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AdirmanJune 19th, 2011, 3:27 pm
Monticello, NY

Posts: 490
When I was fishing today, I saw ALOT of butterflies and for that matter, moths around the stream. Do trout feed on them? I'm sure they would if they could but I'm wondering if they ever really get closer enough to get taken?
TaxonJune 19th, 2011, 8:01 pm
Site Editor
Plano, TX

Posts: 1294
Adirman-

Not so with butterflies, but there are at least (7) families of moths which have aquatic (or semi-aquatic) members. See Aquatic & Semi-aquatic Moth Taxonomic Structure. So, yes, trout are very familiar with them.
Roger Rohrbeck
www.FlyfishingEntomology.com
SofthackleJune 19th, 2011, 10:46 pm
Site Editor
Wellsville, NY

Posts: 540
Adirman,
Ever heard of a White Miller wet fly? It was supposedly a good imitation of a white Miller moth and was especially effective when used in the evening. Today, there are various flies called White Miller representing various insects. This pattern, however dates back many, many years.

Mark
"I have the highest respect for the skilled wet-fly fisherman, as he has mastered an art of very great difficulty." Edward R. Hewitt

Flymphs, Soft-hackles and Spiders: http://www.troutnut.com/libstudio/FS&S/index.html
AdirmanJune 20th, 2011, 6:12 am
Monticello, NY

Posts: 490
White Miller? No, I have not. I assume it was a dry? Any idea on size and how its tied?
SofthackleJune 20th, 2011, 6:32 am
Site Editor
Wellsville, NY

Posts: 540
Adirman,
It was originally a wet fly, but their are dries of the same name. These are probably more white mayfly imitations. The wet fly was for imitating the moth. It dates back a long way.

Mark
"I have the highest respect for the skilled wet-fly fisherman, as he has mastered an art of very great difficulty." Edward R. Hewitt

Flymphs, Soft-hackles and Spiders: http://www.troutnut.com/libstudio/FS&S/index.html
EntomanJune 20th, 2011, 12:28 pm
Site Editor
Northern CA & ID

Posts: 2604
Adirman - Aquatic moths and their relationship to trout is an area that needs to be further studied. In many streams their numbers rival the better known macroinvertebrates. Angler entomologies only give them passing mention, if at all.

BTW, the common name "White Miller" is also applied to the lentic loving and nocturnal Nectopsyche, a genus of the caddis family Leptoceridae. This genera's very pale species are fairly widespread and can hatch in incredible numbers. Early morning on many lakes can be primetime if trout are found working the leftovers.

Regards,

Kurt
"It's not that I find fishing so important, it's just that I find all other endeavors of Man equally unimportant... And not nearly as much fun!" Robert Traver, Anatomy of a Fisherman
JOHNWJune 24th, 2011, 4:22 pm
Chambersburg, PA

Posts: 452
Ok a slight side track here:
What exactly is the difference between a moth and a butterfly? I know it's probably a laugher of a question but my 4 year old asked me and I had no good answer for him.
JW
"old habits are hard to kill once you have gray in your beard" -Old Red Barn
EntomanJune 24th, 2011, 5:40 pm
Site Editor
Northern CA & ID

Posts: 2604
Hi John,

Caterpiller moths weave coccoons of silk and Butterflys encase themselves in little plastic like purses.

Moths look all fuzzy and fold their wings over their back.
Butterflies fold their wings upright and look shinier.

Moths like to crawl all around and really like to gather around outside lights at night. Butterflies like to stand still and like to fly around during the day.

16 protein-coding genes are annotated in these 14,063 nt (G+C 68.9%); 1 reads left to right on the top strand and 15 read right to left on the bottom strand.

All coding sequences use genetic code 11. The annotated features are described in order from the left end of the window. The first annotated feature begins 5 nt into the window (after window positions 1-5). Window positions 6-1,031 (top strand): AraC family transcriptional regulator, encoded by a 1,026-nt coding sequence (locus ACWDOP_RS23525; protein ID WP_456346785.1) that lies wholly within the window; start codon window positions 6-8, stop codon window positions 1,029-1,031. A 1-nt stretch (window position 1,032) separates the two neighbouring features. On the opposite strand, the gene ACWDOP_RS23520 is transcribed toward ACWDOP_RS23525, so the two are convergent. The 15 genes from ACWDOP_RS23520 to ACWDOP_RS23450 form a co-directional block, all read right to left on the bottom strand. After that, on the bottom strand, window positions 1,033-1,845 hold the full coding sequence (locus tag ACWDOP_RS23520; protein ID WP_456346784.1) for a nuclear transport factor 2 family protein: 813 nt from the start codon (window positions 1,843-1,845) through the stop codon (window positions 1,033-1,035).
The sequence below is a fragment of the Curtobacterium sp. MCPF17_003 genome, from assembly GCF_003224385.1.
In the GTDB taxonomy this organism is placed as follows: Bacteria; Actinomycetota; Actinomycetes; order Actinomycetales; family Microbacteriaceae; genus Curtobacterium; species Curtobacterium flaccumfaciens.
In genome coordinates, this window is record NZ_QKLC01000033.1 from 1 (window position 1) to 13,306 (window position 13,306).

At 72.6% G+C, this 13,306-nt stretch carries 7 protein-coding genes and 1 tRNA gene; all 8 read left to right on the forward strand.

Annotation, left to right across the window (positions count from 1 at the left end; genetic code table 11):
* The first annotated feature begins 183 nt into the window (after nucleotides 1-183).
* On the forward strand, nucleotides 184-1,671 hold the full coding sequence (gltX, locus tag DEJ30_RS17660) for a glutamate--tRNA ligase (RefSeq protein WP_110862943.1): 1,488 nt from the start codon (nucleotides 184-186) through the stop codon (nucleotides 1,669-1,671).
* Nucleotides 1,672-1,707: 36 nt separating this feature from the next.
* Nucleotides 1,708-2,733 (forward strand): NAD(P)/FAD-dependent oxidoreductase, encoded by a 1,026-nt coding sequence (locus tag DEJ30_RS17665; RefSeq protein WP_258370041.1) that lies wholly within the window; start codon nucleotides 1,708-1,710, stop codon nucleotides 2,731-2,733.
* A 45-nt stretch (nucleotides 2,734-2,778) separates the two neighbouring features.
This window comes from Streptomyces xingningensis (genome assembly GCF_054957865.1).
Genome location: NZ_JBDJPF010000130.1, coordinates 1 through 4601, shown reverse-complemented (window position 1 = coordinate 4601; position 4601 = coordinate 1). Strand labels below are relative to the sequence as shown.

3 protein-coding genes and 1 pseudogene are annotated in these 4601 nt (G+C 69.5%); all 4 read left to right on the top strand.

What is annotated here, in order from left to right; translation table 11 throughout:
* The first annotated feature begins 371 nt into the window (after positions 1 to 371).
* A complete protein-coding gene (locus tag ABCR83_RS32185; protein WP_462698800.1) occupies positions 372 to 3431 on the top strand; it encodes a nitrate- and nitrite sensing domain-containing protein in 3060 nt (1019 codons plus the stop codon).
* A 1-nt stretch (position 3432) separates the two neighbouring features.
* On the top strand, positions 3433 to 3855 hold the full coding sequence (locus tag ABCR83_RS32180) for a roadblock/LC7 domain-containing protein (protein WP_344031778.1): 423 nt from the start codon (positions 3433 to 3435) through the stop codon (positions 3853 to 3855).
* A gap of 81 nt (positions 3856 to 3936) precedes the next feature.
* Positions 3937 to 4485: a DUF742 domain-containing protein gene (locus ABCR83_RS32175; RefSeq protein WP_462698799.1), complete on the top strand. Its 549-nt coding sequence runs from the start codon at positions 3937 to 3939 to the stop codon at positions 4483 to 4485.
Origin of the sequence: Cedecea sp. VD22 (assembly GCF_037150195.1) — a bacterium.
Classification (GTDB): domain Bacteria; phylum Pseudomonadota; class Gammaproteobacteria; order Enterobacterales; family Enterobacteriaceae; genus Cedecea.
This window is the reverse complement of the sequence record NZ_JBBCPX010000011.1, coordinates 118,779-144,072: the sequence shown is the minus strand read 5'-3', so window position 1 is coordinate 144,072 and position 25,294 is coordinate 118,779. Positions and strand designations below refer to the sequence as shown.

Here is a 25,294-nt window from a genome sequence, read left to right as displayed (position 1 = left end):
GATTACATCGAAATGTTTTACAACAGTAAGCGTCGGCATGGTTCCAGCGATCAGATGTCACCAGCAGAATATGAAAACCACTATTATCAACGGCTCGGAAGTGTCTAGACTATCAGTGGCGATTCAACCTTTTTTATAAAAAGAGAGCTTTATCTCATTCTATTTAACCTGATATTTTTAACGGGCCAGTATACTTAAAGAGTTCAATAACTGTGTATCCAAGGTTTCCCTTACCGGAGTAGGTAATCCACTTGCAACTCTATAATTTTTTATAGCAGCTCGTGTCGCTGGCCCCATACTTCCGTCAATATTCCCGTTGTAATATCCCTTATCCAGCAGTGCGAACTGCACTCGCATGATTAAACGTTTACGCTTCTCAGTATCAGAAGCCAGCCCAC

About as deep as you want to get with a 4 yr old, I think.

BTW - great question from a child only four - Boy or Girl?

Hope this helps.

Kurt
"It's not that I find fishing so important, it's just that I find all other endeavors of Man equally unimportant... And not nearly as much fun!" Robert Traver, Anatomy of a Fisherman
JOHNWJune 25th, 2011, 6:15 pm
Chambersburg, PA

Posts: 452
Kurt,
It's a boy and he is exceptionally inquisitive just like his big brother (well Mom and Dad too).
He and I were cruising along mowing the grass and a little yellow butterfly flew by and he said look at the big moth. My response was "no bud that was a butterfly". TO which he came up with the whats the difference question.
I guess that's the great thing about kids you always have to keep up your knowledge to keep pace with them.
JW
"old habits are hard to kill once you have gray in your beard" -Old Red Barn
GutcutterJune 26th, 2011, 9:13 am
Pennsylvania

Posts: 470


Moths look all fuzzy and fold their wings over their back.
Butterflies fold their wings upright and look shinier.

Kurt


I like that!
The Moth = caddis and Butterfly = mayfly analogy with my kids just didn't cut it...
All men who fish may in turn be divided into two parts: those who fish for trout and those who don't. Trout fishermen are a race apart: they are a dedicated crew- indolent, improvident, and quietly mad.

-Robert Traver, Trout Madness
EntomanJune 27th, 2011, 3:21 pm
Site Editor
Northern CA & ID

Posts: 2604
JW -
Just spent the weekend with my first grandchild (boy that sounds weird... I'm not that old!) and the little guy is already studying things.. Sharing the natural world with our progeny is one of the greatest things we can do as parents. Lasting memories for all! Cherish, as it goes by fast...

Tony -
The Moth = caddis and Butterfly = mayfly analogy with my kids just didn't cut it...


Great analogy. Never thought of it before, but works for me! I can see how it was a bit much for the kids... :)

regards,

Kurt
"It's not that I find fishing so important, it's just that I find all other endeavors of Man equally unimportant... And not nearly as much fun!" Robert Traver, Anatomy of a Fisherman

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